Last August, a team of scientists and researchers from Japan and Germany set out to create a simulation of human brain activity.
Aware of the brain’s complexity, the research team set a seemingly conservative goal: simulate 1% of 1 second of brain activity using Japan’s K computer, a supercomputer composed of 82,000 processors (each with 16GB of memory).
The K computer was the world’s fastest computer up until 2011 and now sits at #4 on the list. So how long did it take the K computer to complete the simulation?
The brain is composed of about 86 billion neurons. The connections between various neurons control everything, from our behaviors and instincts to our skills and memories.
That means that there are hundreds of trillions of different neuron-to-neuron pathways (known as synapses) that could potentially be transmitting electrical brain signals to one another at any given moment.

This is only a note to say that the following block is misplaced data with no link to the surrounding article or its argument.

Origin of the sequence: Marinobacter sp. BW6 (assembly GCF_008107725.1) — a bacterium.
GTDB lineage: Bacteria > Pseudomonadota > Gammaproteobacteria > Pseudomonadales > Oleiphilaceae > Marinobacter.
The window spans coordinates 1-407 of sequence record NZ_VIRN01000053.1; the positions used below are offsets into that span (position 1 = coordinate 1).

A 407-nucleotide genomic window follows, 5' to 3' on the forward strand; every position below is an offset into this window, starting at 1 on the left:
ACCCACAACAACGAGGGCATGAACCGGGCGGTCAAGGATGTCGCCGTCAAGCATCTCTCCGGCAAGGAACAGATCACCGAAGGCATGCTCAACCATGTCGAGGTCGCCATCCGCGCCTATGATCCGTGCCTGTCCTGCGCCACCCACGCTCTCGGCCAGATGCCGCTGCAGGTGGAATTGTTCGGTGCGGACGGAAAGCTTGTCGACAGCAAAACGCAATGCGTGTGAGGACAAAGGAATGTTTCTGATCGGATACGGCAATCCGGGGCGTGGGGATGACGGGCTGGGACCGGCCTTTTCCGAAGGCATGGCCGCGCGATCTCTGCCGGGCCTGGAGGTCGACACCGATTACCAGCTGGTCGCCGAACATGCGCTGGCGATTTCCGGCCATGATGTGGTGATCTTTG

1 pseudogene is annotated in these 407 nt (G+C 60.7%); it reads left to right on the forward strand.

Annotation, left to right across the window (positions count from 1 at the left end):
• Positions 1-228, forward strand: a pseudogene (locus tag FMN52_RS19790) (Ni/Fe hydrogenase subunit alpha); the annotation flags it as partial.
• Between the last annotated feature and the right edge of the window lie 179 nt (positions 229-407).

In fact, in that 1% of 1 second of brain activity (which took the supercomputer 40 minutes of real time to simulate), the supercomputer recorded 10.4 trillion synapses, each with 24 bytes of memory. Let’s do some quick math for perspective:
10.4 trillion synapses x 24 bytes of memory each = 249.6 trillion bytes, a little over 238 million megabytes.
By comparison, the average full-length HD movie takes up about 500-700 megabytes of space.
Never underestimate the power of the human mind!
Read the full story from Vice here.